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    "body": "<html><body><br/>\n<p>The first statute in the United States to codify naturalization law. Alternately known as the Nationality Act, the Naturalization Act of 1790 restricted citizenship to \"any alien, being a free white person\" who had been in the U.S. for two years. In effect, it left out indentured servants, slaves, and most women. This implied that black and, later, Asian immigrants were not eligible to be naturalized, but it said nothing about the citizenship status of non-white persons born on American soil. Subsequent nineteenth-century legislation included a racial requirement for citizenship. It was one of several early immigration laws that shaped the framework and outcome of the <a href=\"/wiki/Ozawa_v._United_States\" title=\"Ozawa v. United States\">Ozawa v. United States</a> case in 1922.<sup class=\"reference\" id=\"cite_ref-ftnt_ref1_1-0\"><a href=\"#cite_note-ftnt_ref1-1\">[1]</a></sup>\n</p><p>Upon declaring independence from Great Britain, the leaders of the new republic aspired to create a distinct American nationality and minimize the risk of another monarchy. When they drafted the 1787 Constitution, they did not define what they meant by \"natural born citizen, or a citizen of the United States\" and said very little about immigration. As historian Rudolph Vecoli notes, \"one became an American by choice, not by descent,\" through a common commitment to the doctrine of natural rights. Consequently, the only distinction between \"natural born\" and naturalized citizens it made was that the latter were to be ineligible for the presidency. It did authorize Congress to \"establish a uniform Rule of naturalization\" and allowed for the \"migration or importation of such Persons as any of the States now existing shall think proper to admit,\" resulting in a steady flow of slaves until 1808.<sup class=\"reference\" id=\"cite_ref-ftnt_ref2_2-0\"><a href=\"#cite_note-ftnt_ref2-2\">[2]</a></sup>\n</p><p>The Naturalization Act of 1790 set the criteria for naturalization to two years of residency, proof of good moral character, and an oath to support the Constitution. It also mandated that one must \"absolutely and entirely renounce and abjure all allegiance and fidelity to every foreign Prince, Potentate, State or Sovereignty.\" Despite its generous terms extending citizenship to all children of citizens, it denied the right to naturalize to \"persons whose fathers have never been resident in the United States.\" The law's use of the phrase, \"free white person,\" also excluded blacks and immigrants of other races from being eligible for citizenship.<sup class=\"reference\" id=\"cite_ref-ftnt_ref3_3-0\"><a href=\"#cite_note-ftnt_ref3-3\">[3]</a></sup> In 1795, as anti-immigrant feeling began to grow, the necessary period of residence was increased to five years. Without the right to naturalize, immigrants would not be able to vote and would have no political voice or power.\n</p><p>In 1870, Congress created a second racial category. In keeping with the reforms of the Reconstruction era, the new legislation gave \"aliens of African nativity and persons of African descent\" access to citizenship. Racial barriers to naturalization remained for Asians, but loopholes in citizenship rules and procedures allowed for successful petitions for naturalization through local courts. The Naturalization Act of 1906 standardized the application process with direct bearing on the <i>Ozawa</i> case. This legislation now regulated nonracial requirements such as filing a declaration of intention and appearing before a judge, but the preceding racial limitations were left intact.<sup class=\"reference\" id=\"cite_ref-ftnt_ref4_4-0\"><a href=\"#cite_note-ftnt_ref4-4\">[4]</a></sup>\n</p>\n<div id=\"authorByline\"><b>Authored by <a href=\"/wiki/Shiho_Imai\" title=\"Shiho Imai\">Shiho Imai</a>, State University of New York at Potsdam</b></div>\n<div id=\"citationAuthor\" style=\"display:none;\">Imai, Shiho</div>\n<h2><span class=\"mw-headline\" id=\"For_More_Information\">For More Information</span></h2>\n<p>Constitution of the United States 1787. <a class=\"external free\" href=\"http://www.ourdocuments.gov/doc.php?flash=true&amp;doc=9\" rel=\"nofollow\">http://www.ourdocuments.gov/doc.php?flash=true&amp;doc=9</a>.\n</p><p>Ichioka, Yuji. <i>The Issei: The World of the First Generation Japanese Immigrants, 1885-1924</i>. New York: Free Press, 1988.\n</p><p>Naturalization Act of 1790. <a class=\"external free\" href=\"http://rs6.loc.gov/cgi-bin/ampage?collId=llsl&amp;fileName=001/llsl001.db&amp;recNum=226\" rel=\"nofollow\">http://rs6.loc.gov/cgi-bin/ampage?collId=llsl&amp;fileName=001/llsl001.db&amp;recNum=226</a>.\n</p>\n<h2><span class=\"mw-headline\" id=\"Footnotes\">Footnotes</span></h2>\n<div class=\"reflist\" style=\"list-style-type: decimal;\">\n<ol class=\"references\">\n<li id=\"cite_note-ftnt_ref1-1\"><span class=\"mw-cite-backlink\"><a href=\"#cite_ref-ftnt_ref1_1-0\">↑</a></span> <span class=\"reference-text\">Roger Daniels, <i>Coming to America: A History of Immigration and Ethnicity in American Life</i> (New York: HarperCollins, 1990), 113-114.</span>\n</li>\n<li id=\"cite_note-ftnt_ref2-2\"><span class=\"mw-cite-backlink\"><a href=\"#cite_ref-ftnt_ref2_2-0\">↑</a></span> <span class=\"reference-text\">Rudolph J. Vecoli, \"The Significance of Immigration in the Formation of an American Identity,\" <i>The History Teacher</i> 30:1 (November 1996): 10.</span>\n</li>\n<li id=\"cite_note-ftnt_ref3-3\"><span class=\"mw-cite-backlink\"><a href=\"#cite_ref-ftnt_ref3_3-0\">↑</a></span> <span class=\"reference-text\">Vecoli, \"The Significance of Immigration,\" 10; Linda K. Kerber, \"The Meanings of Citizenship,\" <i>The Journal of American History</i> 84:3 (December 1997): 838-843.</span>\n</li>\n<li id=\"cite_note-ftnt_ref4-4\"><span class=\"mw-cite-backlink\"><a href=\"#cite_ref-ftnt_ref4_4-0\">↑</a></span> <span class=\"reference-text\">Yuji Ichioka, <i>The Issei: The World of the First Generation Japanese Immigrants, 1885-1924</i> (New York: Free Press, 1988), 211; Sucheng Chan, <i>Asian Americans: An Interpretive History </i>(New York: Twayne Publishers, 1991), 47.</span>\n</li>\n</ol></div>\n<!-- \nNewPP limit report\nCPU time usage: 0.064 seconds\nReal time usage: 0.064 seconds\nPreprocessor visited node count: 138/1000000\nPreprocessor generated node count: 683/1000000\nPost‐expand include size: 595/2097152 bytes\nTemplate argument size: 121/2097152 bytes\nHighest expansion depth: 4/40\nExpensive parser function count: 0/100\nExtLoops count: 0/100\n-->\n<!-- Saved in parser cache with key mediawiki:pcache:idhash:238-0!*!0!!*!*!* and timestamp 20170309221122 and revision id 8839\n -->\n<div class=\"toplink\"><a href=\"#top\"><i class=\"icon-chevron-up\"></i> Top</a></div></body></html>",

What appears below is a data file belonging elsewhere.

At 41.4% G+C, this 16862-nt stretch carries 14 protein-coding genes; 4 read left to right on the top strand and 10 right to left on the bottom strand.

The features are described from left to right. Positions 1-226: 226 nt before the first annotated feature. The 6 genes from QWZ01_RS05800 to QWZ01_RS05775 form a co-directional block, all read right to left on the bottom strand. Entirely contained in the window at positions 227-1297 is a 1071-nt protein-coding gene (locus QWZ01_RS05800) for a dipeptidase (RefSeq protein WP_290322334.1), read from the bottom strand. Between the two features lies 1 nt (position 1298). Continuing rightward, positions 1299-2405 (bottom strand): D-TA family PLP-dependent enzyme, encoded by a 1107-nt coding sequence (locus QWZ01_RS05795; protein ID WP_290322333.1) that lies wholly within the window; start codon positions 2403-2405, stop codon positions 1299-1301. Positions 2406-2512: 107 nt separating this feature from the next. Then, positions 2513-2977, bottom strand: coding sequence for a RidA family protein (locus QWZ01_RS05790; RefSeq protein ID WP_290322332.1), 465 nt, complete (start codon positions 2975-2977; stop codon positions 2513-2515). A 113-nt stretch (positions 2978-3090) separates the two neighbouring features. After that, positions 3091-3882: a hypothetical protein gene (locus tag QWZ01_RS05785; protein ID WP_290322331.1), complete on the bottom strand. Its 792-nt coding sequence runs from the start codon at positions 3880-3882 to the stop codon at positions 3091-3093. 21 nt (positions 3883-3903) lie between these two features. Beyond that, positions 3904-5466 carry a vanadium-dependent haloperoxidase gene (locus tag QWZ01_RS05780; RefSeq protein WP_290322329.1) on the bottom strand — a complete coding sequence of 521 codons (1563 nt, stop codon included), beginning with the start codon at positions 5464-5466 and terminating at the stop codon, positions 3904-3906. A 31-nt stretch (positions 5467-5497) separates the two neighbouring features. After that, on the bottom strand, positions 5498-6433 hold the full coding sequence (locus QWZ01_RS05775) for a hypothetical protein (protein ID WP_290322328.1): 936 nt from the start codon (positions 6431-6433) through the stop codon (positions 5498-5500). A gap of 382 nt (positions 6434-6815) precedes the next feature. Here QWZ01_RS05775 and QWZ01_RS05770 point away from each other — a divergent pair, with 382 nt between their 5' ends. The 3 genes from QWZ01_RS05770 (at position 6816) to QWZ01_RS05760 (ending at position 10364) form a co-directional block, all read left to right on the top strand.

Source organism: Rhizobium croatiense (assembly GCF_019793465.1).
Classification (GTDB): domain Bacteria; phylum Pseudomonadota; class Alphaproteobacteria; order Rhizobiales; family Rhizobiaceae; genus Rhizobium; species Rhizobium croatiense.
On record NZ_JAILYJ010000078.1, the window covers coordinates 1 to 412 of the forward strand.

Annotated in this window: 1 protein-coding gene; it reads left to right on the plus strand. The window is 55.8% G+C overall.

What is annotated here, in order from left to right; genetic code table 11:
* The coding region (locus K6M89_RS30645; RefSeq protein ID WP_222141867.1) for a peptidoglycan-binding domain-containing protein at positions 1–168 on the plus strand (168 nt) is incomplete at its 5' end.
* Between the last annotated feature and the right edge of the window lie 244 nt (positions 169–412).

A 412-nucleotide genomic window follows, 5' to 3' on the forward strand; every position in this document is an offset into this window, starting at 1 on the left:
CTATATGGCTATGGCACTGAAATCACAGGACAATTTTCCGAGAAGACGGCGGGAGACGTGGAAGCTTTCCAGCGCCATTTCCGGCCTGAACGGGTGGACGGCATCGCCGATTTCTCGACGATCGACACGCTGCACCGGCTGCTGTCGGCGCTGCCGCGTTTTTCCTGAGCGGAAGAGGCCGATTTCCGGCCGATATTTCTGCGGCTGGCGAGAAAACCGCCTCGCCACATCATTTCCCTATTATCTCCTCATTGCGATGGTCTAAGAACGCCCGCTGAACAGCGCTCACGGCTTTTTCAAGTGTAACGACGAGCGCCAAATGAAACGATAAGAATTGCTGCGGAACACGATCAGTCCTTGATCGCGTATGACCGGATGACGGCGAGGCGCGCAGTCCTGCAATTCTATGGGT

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    "url_title": "Naturalization Act of 1790",
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    "title": "Naturalization Act of 1790",
    "url": "http://encyclopedia.densho.org/api/0.1/articles/Naturalization%20Act%20of%201790/",
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    "title_sort": "Naturalization Act of 1790",
    "modified": "2013-03-19T20:38:14",